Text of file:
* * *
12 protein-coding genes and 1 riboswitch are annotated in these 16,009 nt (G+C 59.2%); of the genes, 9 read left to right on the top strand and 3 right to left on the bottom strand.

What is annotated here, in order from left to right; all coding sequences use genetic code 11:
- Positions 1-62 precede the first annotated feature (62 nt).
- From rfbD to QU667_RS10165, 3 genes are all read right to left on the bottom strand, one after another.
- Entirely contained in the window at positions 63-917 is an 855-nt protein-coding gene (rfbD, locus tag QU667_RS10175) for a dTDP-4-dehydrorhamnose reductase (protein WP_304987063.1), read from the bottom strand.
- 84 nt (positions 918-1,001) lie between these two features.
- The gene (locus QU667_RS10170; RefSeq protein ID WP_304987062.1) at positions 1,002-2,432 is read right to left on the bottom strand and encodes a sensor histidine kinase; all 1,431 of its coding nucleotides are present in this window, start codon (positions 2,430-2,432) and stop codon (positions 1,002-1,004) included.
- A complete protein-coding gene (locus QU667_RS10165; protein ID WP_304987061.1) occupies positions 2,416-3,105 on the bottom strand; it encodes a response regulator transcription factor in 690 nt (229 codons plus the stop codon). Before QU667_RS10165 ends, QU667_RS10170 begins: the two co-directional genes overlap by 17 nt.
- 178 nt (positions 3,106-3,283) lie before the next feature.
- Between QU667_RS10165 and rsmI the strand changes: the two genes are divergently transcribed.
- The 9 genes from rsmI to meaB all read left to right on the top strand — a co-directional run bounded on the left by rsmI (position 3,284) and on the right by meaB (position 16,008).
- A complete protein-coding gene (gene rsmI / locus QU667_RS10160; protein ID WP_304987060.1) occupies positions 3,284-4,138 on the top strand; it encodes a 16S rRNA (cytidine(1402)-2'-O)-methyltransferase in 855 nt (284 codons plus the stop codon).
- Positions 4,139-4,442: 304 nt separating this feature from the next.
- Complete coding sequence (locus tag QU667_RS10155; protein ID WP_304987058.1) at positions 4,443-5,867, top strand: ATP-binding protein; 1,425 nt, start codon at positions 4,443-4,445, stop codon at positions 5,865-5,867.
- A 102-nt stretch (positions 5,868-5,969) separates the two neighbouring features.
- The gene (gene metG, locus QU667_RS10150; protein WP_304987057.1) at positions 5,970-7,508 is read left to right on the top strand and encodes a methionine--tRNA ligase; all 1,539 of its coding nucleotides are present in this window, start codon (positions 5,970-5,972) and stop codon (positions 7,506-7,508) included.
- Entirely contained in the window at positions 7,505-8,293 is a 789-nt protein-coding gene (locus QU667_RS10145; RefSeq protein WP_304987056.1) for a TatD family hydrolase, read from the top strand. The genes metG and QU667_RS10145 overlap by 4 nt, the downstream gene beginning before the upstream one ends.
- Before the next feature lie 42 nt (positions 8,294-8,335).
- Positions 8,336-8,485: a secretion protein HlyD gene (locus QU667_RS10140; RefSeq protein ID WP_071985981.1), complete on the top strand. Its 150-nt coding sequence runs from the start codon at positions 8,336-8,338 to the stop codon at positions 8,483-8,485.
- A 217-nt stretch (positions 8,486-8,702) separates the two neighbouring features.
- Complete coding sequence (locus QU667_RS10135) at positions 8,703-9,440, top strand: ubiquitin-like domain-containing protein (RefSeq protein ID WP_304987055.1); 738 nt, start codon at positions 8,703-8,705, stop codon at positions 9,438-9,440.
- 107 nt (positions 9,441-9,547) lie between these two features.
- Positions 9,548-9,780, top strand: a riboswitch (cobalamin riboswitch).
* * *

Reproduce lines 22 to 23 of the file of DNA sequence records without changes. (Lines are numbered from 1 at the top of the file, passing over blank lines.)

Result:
- 107 nt (positions 9,441-9,547) lie between these two features.
- Positions 9,548-9,780, top strand: a riboswitch (cobalamin riboswitch).